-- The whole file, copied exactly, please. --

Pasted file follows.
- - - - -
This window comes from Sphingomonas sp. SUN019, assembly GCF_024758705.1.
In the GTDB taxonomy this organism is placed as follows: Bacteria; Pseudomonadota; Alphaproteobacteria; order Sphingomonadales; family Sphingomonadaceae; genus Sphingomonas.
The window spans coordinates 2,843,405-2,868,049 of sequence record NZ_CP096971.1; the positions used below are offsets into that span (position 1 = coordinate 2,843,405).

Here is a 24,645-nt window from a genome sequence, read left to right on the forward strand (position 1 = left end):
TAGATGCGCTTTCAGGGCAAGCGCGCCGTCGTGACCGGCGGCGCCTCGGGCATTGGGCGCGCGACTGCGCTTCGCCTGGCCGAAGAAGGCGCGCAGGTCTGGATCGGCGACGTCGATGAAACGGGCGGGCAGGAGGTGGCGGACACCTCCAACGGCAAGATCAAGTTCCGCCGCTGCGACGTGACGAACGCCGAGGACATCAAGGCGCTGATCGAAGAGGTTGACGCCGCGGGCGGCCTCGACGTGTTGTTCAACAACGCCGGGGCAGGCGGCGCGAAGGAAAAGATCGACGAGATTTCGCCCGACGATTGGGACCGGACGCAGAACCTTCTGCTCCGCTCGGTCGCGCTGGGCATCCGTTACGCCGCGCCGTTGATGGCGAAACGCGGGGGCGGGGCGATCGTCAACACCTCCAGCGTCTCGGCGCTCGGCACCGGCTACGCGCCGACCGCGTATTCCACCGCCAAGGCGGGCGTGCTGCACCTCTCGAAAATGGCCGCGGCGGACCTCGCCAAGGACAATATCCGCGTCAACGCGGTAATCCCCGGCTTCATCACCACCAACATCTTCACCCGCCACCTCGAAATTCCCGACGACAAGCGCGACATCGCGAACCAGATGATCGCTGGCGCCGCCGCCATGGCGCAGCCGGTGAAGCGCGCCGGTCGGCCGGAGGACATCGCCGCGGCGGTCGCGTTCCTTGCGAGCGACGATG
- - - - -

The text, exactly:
This window comes from Sphingomonas sp. SUN019, assembly GCF_024758705.1.
In the GTDB taxonomy this organism is placed as follows: Bacteria; Pseudomonadota; Alphaproteobacteria; order Sphingomonadales; family Sphingomonadaceae; genus Sphingomonas.
The window spans coordinates 2,843,405-2,868,049 of sequence record NZ_CP096971.1; the positions used below are offsets into that span (position 1 = coordinate 2,843,405).

Here is a 24,645-nt window from a genome sequence, read left to right on the forward strand (position 1 = left end):
TAGATGCGCTTTCAGGGCAAGCGCGCCGTCGTGACCGGCGGCGCCTCGGGCATTGGGCGCGCGACTGCGCTTCGCCTGGCCGAAGAAGGCGCGCAGGTCTGGATCGGCGACGTCGATGAAACGGGCGGGCAGGAGGTGGCGGACACCTCCAACGGCAAGATCAAGTTCCGCCGCTGCGACGTGACGAACGCCGAGGACATCAAGGCGCTGATCGAAGAGGTTGACGCCGCGGGCGGCCTCGACGTGTTGTTCAACAACGCCGGGGCAGGCGGCGCGAAGGAAAAGATCGACGAGATTTCGCCCGACGATTGGGACCGGACGCAGAACCTTCTGCTCCGCTCGGTCGCGCTGGGCATCCGTTACGCCGCGCCGTTGATGGCGAAACGCGGGGGCGGGGCGATCGTCAACACCTCCAGCGTCTCGGCGCTCGGCACCGGCTACGCGCCGACCGCGTATTCCACCGCCAAGGCGGGCGTGCTGCACCTCTCGAAAATGGCCGCGGCGGACCTCGCCAAGGACAATATCCGCGTCAACGCGGTAATCCCCGGCTTCATCACCACCAACATCTTCACCCGCCACCTCGAAATTCCCGACGACAAGCGCGACATCGCGAACCAGATGATCGCTGGCGCCGCCGCCATGGCGCAGCCGGTGAAGCGCGCCGGTCGGCCGGAGGACATCGCCGCGGCGGTCGCGTTCCTTGCGAGCGACGATG